During the last few years, different disciplines across quantum science have developed common interests. Fields such as high-energy physics, quantum gravity, and cosmology, or quantum chemistry are establishing deep and exciting connections with the areas of quantum science and technology. Entanglement is the bridging element and provides an innovative view of some of the most fundamental problems in these respective fields.
The possibility of quantum simulation of problems from high-energy physics has been postulated, and tensor network algorithms are taking off in that area as well, providing novel computational tools to study now also strongly interacting systems under extreme conditions typical for high-energy physics problems. Tensor networks have also been used in the explicit construction of models displaying the basic features of the anti-de Sitter/conformal field theory (AdS/CFT) correspondence.
Concepts from quantum information theory such as scrambling or information loss are giving novel perspectives to problems in quantum gravity. New theories describing black hole physics build upon analogies between black holes and critical quantum systems known from condensed matter or atomic physics. Furthermore, technologies developed in atomic and laser physics during the last thirty years have led to extremely precise spectroscopic techniques.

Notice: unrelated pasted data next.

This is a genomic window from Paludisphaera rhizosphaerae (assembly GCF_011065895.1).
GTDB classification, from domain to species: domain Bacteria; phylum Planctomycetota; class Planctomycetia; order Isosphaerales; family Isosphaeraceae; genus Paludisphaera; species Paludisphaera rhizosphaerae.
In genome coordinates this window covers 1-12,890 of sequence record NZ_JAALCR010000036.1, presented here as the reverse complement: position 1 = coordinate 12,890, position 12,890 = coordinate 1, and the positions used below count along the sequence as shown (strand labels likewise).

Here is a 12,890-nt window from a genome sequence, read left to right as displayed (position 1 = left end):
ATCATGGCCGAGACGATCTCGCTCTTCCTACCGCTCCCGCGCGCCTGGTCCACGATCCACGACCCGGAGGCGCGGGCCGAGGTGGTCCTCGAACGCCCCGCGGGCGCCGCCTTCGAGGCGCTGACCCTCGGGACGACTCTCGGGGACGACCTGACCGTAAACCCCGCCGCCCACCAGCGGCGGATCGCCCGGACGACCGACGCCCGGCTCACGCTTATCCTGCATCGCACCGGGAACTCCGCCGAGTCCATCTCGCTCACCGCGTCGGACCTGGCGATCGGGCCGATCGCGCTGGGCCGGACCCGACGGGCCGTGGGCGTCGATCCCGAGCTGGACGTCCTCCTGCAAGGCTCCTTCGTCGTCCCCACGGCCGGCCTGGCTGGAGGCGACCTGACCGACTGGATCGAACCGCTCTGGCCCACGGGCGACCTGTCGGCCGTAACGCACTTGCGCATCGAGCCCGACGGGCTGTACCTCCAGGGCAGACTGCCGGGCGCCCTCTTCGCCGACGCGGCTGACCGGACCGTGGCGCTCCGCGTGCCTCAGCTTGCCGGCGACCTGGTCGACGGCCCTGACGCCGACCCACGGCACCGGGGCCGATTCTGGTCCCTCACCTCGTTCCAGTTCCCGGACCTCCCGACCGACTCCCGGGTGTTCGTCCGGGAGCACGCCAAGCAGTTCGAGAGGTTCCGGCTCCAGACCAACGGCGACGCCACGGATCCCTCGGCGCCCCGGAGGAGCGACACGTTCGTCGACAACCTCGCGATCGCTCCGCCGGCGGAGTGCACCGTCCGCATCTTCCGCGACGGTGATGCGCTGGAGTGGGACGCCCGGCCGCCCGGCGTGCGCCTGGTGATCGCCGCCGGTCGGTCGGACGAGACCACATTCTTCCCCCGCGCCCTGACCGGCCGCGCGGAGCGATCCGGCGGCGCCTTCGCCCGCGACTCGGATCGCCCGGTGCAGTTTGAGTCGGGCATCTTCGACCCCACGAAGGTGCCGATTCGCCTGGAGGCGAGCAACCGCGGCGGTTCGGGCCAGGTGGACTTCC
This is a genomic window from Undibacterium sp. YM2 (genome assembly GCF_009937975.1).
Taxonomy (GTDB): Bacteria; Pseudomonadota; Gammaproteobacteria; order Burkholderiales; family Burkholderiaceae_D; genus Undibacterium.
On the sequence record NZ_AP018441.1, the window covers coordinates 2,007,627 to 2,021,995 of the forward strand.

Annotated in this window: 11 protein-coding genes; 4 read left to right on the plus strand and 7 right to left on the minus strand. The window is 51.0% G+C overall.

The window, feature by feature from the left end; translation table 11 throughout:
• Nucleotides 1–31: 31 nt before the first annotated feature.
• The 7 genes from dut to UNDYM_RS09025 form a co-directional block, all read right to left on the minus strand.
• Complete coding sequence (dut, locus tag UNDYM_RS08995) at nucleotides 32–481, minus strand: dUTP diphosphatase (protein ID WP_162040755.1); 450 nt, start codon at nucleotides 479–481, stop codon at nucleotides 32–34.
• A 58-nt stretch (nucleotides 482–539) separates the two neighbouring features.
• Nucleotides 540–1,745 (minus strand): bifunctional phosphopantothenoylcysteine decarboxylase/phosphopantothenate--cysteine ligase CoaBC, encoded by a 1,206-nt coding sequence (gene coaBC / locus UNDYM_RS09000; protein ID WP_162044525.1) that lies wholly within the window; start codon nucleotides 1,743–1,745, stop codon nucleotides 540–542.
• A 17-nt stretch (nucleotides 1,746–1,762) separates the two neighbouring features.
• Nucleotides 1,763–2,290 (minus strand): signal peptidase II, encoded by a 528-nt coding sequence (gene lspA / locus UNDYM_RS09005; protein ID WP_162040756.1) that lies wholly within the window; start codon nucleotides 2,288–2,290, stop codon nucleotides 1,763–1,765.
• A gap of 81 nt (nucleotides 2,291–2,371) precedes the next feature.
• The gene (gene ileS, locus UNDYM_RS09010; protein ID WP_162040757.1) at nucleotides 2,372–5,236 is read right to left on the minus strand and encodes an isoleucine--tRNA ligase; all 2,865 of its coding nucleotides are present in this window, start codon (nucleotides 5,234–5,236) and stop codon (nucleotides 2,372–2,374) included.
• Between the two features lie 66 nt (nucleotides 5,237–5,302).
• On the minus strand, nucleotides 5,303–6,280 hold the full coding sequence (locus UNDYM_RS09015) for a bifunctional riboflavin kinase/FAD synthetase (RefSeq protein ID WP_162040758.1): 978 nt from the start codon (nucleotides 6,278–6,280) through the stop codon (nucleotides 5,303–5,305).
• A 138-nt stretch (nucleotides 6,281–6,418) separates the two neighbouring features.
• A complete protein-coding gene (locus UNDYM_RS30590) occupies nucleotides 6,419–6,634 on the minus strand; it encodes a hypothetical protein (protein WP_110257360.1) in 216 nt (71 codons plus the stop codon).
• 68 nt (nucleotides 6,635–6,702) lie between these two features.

These are used, for example, to test fundamental theories in physics in table top experiments by, for instance, employing the electric dipole moment of the electron, or by measuring the effective radius of the proton with unprecedented precision.
Quantum chemistry has successfully characterized the chemical properties of molecules and chemical reactions, using a rich variety of methods. However, correlation effects still represent a major challenge. Recently, ideas from quantum information and simulation have been combined with more traditional methods, making first inroads into that challenge.
The deep insights provided by models of high-energy physics, quantum gravity, cosmology and quantum chemistry will in turn help to advance other areas of quantum science. This cross-fertilization between different fields is just at its beginning and is likely to lead to new discoveries revolutionizing many fields of science.
The cluster will explore new frontiers in areas that, although traditionally not connected to Quantum Information, nevertheless are currently taking up concepts and methods from quantum information, which may lead to a strong impact in physics. MCQST will include collaborations and connections to scientists working on High Energy Physics, Cosmology, or Chemistry.